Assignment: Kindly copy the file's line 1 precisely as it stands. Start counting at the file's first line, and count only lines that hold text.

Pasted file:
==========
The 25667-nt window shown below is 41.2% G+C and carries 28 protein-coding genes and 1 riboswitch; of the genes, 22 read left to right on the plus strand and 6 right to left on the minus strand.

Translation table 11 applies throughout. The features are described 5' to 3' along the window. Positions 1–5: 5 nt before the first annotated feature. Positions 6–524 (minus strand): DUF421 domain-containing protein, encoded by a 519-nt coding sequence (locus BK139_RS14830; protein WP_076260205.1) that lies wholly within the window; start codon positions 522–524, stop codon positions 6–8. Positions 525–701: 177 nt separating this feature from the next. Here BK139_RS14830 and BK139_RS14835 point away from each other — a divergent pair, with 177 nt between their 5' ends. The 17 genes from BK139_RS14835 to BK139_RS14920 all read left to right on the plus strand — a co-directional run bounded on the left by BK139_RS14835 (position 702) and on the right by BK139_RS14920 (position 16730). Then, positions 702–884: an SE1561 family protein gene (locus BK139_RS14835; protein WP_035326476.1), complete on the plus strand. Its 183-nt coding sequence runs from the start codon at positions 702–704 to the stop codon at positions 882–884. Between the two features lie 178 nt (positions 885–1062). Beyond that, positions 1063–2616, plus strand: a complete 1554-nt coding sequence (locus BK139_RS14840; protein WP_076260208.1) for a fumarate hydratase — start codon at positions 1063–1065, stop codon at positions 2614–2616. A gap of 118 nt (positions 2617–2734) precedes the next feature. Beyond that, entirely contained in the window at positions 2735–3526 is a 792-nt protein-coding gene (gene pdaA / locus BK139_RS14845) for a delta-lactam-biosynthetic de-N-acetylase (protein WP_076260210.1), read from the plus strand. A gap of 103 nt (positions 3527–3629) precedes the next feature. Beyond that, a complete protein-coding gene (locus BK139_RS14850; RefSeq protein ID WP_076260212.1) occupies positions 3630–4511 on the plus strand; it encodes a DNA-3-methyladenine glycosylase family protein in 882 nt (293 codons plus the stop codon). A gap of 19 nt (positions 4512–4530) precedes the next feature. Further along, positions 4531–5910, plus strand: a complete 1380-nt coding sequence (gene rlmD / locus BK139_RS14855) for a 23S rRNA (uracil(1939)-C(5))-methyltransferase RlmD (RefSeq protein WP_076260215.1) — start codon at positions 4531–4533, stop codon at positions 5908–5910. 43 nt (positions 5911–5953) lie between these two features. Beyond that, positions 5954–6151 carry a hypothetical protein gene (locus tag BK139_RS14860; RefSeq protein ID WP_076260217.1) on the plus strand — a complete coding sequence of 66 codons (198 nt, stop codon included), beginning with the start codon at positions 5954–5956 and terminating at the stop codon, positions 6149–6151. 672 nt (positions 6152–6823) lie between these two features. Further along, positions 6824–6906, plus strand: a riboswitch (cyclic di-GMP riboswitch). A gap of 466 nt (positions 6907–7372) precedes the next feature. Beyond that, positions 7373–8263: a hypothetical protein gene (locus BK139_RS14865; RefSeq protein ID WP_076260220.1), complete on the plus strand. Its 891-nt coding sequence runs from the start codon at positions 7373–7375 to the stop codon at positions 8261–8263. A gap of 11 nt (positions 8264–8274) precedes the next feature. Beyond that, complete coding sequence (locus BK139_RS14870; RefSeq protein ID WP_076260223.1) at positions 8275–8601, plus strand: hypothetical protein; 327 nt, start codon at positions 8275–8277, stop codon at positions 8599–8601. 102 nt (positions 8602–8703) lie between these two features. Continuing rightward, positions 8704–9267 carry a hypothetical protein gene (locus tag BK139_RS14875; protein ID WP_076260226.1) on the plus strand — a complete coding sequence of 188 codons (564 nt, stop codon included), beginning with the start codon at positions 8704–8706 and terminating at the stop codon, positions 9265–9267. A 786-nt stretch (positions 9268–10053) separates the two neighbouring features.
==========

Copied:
The 25667-nt window shown below is 41.2% G+C and carries 28 protein-coding genes and 1 riboswitch; of the genes, 22 read left to right on the plus strand and 6 right to left on the minus strand.